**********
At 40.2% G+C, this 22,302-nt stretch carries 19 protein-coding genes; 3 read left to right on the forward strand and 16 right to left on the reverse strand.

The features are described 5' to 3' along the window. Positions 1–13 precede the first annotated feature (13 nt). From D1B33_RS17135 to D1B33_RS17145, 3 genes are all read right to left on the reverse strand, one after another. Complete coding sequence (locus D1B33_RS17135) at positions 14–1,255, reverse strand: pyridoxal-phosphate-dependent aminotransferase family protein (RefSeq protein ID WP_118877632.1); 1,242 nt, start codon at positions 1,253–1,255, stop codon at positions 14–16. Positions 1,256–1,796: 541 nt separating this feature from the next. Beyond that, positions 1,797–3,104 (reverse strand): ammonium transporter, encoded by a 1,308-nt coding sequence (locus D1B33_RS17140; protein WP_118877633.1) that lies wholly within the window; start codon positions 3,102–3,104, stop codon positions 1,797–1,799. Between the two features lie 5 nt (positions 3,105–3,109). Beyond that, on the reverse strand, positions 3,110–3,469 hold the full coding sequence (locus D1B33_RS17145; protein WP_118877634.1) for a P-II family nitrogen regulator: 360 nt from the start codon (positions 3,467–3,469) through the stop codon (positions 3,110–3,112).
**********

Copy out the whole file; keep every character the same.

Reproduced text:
At 40.2% G+C, this 22,302-nt stretch carries 19 protein-coding genes; 3 read left to right on the forward strand and 16 right to left on the reverse strand.

The features are described 5' to 3' along the window. Positions 1–13 precede the first annotated feature (13 nt). From D1B33_RS17135 to D1B33_RS17145, 3 genes are all read right to left on the reverse strand, one after another. Complete coding sequence (locus D1B33_RS17135) at positions 14–1,255, reverse strand: pyridoxal-phosphate-dependent aminotransferase family protein (RefSeq protein ID WP_118877632.1); 1,242 nt, start codon at positions 1,253–1,255, stop codon at positions 14–16. Positions 1,256–1,796: 541 nt separating this feature from the next. Beyond that, positions 1,797–3,104 (reverse strand): ammonium transporter, encoded by a 1,308-nt coding sequence (locus D1B33_RS17140; protein WP_118877633.1) that lies wholly within the window; start codon positions 3,102–3,104, stop codon positions 1,797–1,799. Between the two features lie 5 nt (positions 3,105–3,109). Beyond that, on the reverse strand, positions 3,110–3,469 hold the full coding sequence (locus D1B33_RS17145; protein WP_118877634.1) for a P-II family nitrogen regulator: 360 nt from the start codon (positions 3,467–3,469) through the stop codon (positions 3,110–3,112).